Weekend Coffee Share

wordswag_15073188796611453091488Weekend Coffee Share is a time for us to take a break out of our lives and enjoy some time catching up with friends (old and new)!

Grab a cup of coffee and share with us! What’s been going on in your life? What are your weekend plans? Is there a topic you’ve just been ruminating on that you want to talk about?

If we were having coffee, I’d recommend you visit Wingspread, the Johnson Family (former) home designed by Frank Lloyd Wright. It’s in Racine, Wisconsin, a lovely town with a good mix of modern and 19th architecture.

I saw this interesting video on money-free healthcare. Now I do see that it works in a community that shares service and work. I imagine a kibbutz or similar religious community. I don’t see any Western nation going into such a system of sharing, but it is interesting to examine other modes.

I’ve started a MOOC (Massive Online Open Course) by the University of London on Management. So far it’s interesting and a good way to learn about business. I was registered for an online community college class, but dropped it because through Coursera I can learn just as much for free. Now I won’t receive a grade, but I need the knowledge and not 3 credit hours.

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Mindshift

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I first encountered Barbara Oakley, PhD in the Massive Open Online Course (MOOC) called Learning to Learn on Coursera.org. She taught the engaging course with Terrence Sejnowski, PhD.

To say Mindshift is mind-blowing is an understatement. The book explores how we can change our thinking to learn better and change the trajectory of our careers. Each chapter interviews a person who’s struggled and then implemented a new way of thinking to succeed in a career or career change. For example, one chapter follows a successful jazz musician who decided he wanted to do more for the children at the hospital where he volunteered. He wasn’t good at science or math in school, but after adopting new learning skills, he succeeded in the math and science classes he needed and got into med school. (By the way, studies have shown that music majors make better doctors than biology majors.)

Another chapter presents the importance of mentors through research as well as the life experience of a man who got off track and dropped out of high school. He had been ditching school and when his parents found out, he convinced them to let him quit. They did, but required him to get a job. When he did, he also started seeking out mentors. He didn’t join any organized programs, he just lined up people who were doing the work that he needed to learn or that fascinated him. He didn’t come to them expecting a one-way street. He figured out how he could offer them service of value so the relationship was balanced.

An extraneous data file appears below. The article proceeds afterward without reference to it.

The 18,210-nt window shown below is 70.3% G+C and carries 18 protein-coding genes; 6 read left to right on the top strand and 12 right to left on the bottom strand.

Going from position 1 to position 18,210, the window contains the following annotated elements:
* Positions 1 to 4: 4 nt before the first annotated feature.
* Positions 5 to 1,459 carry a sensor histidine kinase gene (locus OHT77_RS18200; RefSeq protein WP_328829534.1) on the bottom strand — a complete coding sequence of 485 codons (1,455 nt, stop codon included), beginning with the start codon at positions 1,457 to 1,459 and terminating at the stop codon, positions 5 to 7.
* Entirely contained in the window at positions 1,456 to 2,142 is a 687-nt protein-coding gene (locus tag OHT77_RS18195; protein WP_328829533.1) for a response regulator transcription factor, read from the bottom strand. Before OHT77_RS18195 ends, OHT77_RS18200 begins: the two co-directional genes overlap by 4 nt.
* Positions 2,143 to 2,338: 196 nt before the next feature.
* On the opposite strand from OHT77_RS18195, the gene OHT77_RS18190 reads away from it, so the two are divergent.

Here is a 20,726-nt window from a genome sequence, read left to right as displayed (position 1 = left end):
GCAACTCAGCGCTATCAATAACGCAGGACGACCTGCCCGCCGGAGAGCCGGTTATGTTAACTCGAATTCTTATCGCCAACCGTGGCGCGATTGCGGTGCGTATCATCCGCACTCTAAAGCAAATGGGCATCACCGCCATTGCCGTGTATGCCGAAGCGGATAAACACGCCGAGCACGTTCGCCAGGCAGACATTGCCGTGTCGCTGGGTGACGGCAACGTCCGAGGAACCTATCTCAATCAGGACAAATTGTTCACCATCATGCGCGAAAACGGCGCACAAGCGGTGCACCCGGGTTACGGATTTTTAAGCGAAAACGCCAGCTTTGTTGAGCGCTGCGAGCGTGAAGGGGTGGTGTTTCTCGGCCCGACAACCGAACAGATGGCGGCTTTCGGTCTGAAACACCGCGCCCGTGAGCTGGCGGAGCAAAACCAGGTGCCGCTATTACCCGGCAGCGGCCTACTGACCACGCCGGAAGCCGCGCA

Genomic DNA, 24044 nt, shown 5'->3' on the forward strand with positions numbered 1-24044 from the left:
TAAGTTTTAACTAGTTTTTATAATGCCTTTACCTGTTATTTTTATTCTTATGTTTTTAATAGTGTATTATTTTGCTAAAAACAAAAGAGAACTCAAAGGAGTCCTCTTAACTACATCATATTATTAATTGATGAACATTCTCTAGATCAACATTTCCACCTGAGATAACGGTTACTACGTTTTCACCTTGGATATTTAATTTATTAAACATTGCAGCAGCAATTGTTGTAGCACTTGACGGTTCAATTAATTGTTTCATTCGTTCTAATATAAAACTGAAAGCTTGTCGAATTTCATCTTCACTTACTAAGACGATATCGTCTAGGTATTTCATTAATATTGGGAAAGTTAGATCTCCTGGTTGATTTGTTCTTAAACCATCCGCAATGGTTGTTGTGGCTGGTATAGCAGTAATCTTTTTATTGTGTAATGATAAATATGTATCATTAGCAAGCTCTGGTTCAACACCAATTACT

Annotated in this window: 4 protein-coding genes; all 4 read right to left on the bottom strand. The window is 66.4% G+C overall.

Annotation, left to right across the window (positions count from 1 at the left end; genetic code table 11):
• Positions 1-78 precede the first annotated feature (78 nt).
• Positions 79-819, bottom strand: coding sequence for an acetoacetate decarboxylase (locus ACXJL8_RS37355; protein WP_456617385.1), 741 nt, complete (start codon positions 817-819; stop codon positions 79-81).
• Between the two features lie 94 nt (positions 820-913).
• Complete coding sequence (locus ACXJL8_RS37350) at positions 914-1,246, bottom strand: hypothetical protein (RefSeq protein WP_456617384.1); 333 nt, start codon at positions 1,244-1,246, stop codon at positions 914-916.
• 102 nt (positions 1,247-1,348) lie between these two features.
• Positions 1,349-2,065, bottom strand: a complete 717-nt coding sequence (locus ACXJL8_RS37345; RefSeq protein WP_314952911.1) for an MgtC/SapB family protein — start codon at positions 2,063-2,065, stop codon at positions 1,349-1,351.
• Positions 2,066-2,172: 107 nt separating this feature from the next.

The only chapter I thought could be better was on career change. It did have some helpful tips, but as the man portrayed changed from one science (physics) to another (neurobiology) while the subject and types of experiments were different, he remained in academia where he could sit in on a college courses for free and get post doc jobs. Thus his change wasn’t as dramatic as other people’s. The industry he was in offered ways to retrain and respected his doctorate in physics so that his path wasn’t as bumpy as others.

Code Academy

For my library class, I have had to complete three courses on codeacademy.com. These interactive courses are free, though you can get a premium account and get a certificate and more detailed instruction.

We had to do the first courses on HTML & CSS, a style sheet language, Building a Website and SQL, a database. The courses were well designed with a good mix of theory and step by step instructions. Code Academy did have some bugs, which get fixed if you report them. I had problems with the exercises. When there were two tasks and I’d complete one, I’d get an error message for not having done both lessons even though the second task is darkened so you can’t do it till you’ve run the first. It was a minor annoyance.

While I prefer Lynda.com courses because they have more insider information and more of a human feel, Code Academy is a good place to get your toes wet to see if you want to learn more.